The Future of Pharmaceuticals Could Be Electronic Implants

British pharmaceuticals firm betting that “electroceuticals” will treat complex diseases better

It may be a long shot, but why not try it? British drug maker GlaxoSmithKline (GSK) believes the next big wave in medicine will be electroceuticals, a buzzword the company has coined for a technology that would use electrical impulses—rather than the chemicals or biological molecules found in today’s pharmaceuticals—to treat diseases.

Its vision involves more than simply taking medical devices like heart pacemakers—which use electric waveforms to activate or block bundles of nerve cells—to the next level, claims Kristoffer Famm, head of bioelectronics research at GSK. The company is aiming for something much more radical: connecting thousands of tightly packed individual nerve cells with electrodes and associated circuitry to read and interpret the “code” in the collection of nerve-cell fibers that constitute a nerve, and then modulating the code to restore a specific function to a healthy state. “No treatments like this even remotely exist today,” says Famm. “The medicine will speak the body’s language.”

GSK, which is spearheading a major bioelectronics research program, is awarding a US $1 million prize and providing funding for up to 40 researchers working in external labs to further its goal. It has already enlisted several academic centers to participate in the effort, including MIT, the University of Pennsylvania, and the Feinstein Institute for Medical Research, which is already researching the neural codes of several diseases to identify intervention points.

Some medical-device manufacturers, such as Medtronic, the world’s largest, see potential down the road, and possible partnerships too. “Currently we are investing in such technology advancements as device miniaturization and embedding smart sensors and algorithms into our systems, and we are always open to additional new ideas that may lead to new therapies that provide clinical and economic benefit,” says John LaLonde, vice president of product development, technology, and research at Medtronic Neuromodulation. “We do not know enough yet as to how the concept of electroceuticals will play out over the next decade. However, considering our respective areas of expertise, it is possible that a collaboration between the pharmaceutical and medical-device industries could lead to future advancements in the technology.”

Famm compares the process of reading and writing electrical impulses passing through bundles of multifiber nerves to that of signals in network cables transporting digital data. Neurons carry information from one point to another as action potentials, which are spikes of voltage that ripple along a neuron’s length. If researchers can tap into the nerve to either introduce or erase an action potential, Famm says, they will be able to restore an organ or function to a healthy state, for example by coaxing insulin from the pancreas to treat diabetes.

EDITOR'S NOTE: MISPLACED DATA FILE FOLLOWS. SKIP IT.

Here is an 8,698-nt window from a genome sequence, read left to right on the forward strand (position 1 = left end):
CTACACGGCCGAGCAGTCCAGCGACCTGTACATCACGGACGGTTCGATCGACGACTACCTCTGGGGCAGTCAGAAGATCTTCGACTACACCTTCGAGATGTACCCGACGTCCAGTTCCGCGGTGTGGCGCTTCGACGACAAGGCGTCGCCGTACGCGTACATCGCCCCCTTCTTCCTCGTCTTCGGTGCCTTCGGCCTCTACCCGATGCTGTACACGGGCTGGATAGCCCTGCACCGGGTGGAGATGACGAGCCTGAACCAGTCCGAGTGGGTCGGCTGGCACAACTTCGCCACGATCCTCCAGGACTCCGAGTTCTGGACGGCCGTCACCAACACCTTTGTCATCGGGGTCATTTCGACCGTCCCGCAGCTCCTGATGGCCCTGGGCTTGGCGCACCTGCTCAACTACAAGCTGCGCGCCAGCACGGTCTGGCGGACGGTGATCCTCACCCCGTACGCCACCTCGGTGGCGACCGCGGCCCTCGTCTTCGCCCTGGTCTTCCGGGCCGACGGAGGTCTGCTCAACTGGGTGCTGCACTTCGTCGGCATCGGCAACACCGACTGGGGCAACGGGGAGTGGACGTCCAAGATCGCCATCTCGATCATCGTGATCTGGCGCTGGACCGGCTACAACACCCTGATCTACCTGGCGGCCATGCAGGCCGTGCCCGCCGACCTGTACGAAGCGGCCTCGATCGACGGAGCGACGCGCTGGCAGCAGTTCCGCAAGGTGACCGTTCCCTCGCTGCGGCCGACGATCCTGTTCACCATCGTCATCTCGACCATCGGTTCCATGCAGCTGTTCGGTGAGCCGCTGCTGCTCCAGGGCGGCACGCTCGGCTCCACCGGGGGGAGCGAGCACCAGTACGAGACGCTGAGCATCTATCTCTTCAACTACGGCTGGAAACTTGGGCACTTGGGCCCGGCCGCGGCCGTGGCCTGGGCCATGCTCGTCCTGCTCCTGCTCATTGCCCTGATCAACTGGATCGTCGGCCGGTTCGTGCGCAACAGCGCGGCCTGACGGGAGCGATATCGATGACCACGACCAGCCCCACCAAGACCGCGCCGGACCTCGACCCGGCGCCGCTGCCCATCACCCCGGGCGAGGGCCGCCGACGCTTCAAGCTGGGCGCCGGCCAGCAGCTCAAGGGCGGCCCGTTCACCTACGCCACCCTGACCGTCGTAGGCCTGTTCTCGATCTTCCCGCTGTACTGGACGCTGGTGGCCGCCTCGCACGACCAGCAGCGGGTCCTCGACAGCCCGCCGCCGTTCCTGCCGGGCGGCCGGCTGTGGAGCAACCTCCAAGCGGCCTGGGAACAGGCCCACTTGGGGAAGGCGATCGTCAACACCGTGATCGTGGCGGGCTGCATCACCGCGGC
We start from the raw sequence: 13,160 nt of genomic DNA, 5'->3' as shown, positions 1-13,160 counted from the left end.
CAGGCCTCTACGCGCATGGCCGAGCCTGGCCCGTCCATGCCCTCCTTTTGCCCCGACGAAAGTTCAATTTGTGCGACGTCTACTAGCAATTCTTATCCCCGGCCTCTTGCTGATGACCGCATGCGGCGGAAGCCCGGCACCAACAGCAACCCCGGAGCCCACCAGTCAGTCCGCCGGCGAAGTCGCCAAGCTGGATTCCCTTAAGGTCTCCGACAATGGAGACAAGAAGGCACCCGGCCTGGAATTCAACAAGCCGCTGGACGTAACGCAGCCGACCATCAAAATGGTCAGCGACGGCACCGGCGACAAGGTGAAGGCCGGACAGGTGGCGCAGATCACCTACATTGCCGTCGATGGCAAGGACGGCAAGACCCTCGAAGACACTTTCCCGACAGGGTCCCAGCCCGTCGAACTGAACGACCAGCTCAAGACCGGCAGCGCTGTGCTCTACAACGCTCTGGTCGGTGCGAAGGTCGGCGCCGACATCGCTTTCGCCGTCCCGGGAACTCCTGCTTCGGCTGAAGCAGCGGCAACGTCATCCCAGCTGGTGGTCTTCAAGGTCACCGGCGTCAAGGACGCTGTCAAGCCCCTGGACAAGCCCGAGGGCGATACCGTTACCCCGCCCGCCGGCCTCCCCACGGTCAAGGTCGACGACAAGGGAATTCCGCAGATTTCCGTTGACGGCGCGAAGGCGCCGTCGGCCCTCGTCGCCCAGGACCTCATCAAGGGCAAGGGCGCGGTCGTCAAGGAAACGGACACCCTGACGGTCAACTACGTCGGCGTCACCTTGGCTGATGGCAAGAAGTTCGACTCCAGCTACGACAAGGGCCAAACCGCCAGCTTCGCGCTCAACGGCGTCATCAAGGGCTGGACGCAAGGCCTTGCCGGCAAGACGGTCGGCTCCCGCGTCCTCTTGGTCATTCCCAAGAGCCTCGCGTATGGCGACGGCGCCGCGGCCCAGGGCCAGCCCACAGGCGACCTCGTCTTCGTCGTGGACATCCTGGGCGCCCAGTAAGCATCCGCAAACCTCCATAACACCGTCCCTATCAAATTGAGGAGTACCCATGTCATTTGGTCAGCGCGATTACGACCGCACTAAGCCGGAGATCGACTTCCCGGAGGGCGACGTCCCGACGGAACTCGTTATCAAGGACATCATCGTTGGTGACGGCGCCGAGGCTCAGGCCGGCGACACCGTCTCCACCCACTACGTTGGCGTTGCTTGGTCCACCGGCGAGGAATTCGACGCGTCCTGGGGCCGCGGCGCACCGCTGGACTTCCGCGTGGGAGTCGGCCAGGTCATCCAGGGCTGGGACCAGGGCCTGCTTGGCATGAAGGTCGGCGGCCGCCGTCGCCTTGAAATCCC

If only such a reset were that easy. Perhaps one of the biggest challenges, says Arthur Pilla, a professor of biomedical engineering at Columbia, is to discover “which bundle of nerves and which signal or regiment of signals you want to program or reprogram.” Modulating or triggering these bundles of nerves in certain ways will also require exploiting “very specific electrical properties of the signals,” argues Pilla, an expert on bioelectromagnetic fields who has been studying their therapeutic effects for decades. And he points to possible problems arising from invasive procedures that require the implantation of devices.

Electroceuticals, unlike the noninvasive electromagnetic solutions Pilla has helped pioneer, will involve embedding microscopic devices. Famm imagines a possible array of nanosize electrodes that interface with nerve fibers and record the firing of individual neurons. Such arrays will need to both record and stimulate such impulses and include an intelligent signal-processing component to guide each.

“While huge strides have been made with electrodes, we don’t have perfectly reliable and durable arrays that you can snap onto any nerve and that can read and write every nerve fiber,” Famm says. “That is one of our holy grails.”

If they are successful, electroceuticals could offer a higher degree of control in modulating biological functions and curing diseases while avoiding unwanted side effects, according to Famm. “Our goal, basically, is to speak the electrical language of the nerves to achieve a higher treatment effect,” he says. “It’s a huge interdisciplinary challenge that will require people with deep expertise in electrical engineering, neural signal analysis, and biological functions related to diseases.”

GSK is planning a global forum in December to bring research leaders together to collectively identify a key hurdle in the field of electroceuticals. The group that overcomes that hurdle will leave a million dollars richer.

About the Author

John Blau covers technology for IEEE Spectrum from Düsseldorf, Germany. In December 2012, he reported on a divisive meeting of the International Telecommunications Union that outlined the potential for an Internet Cold War.

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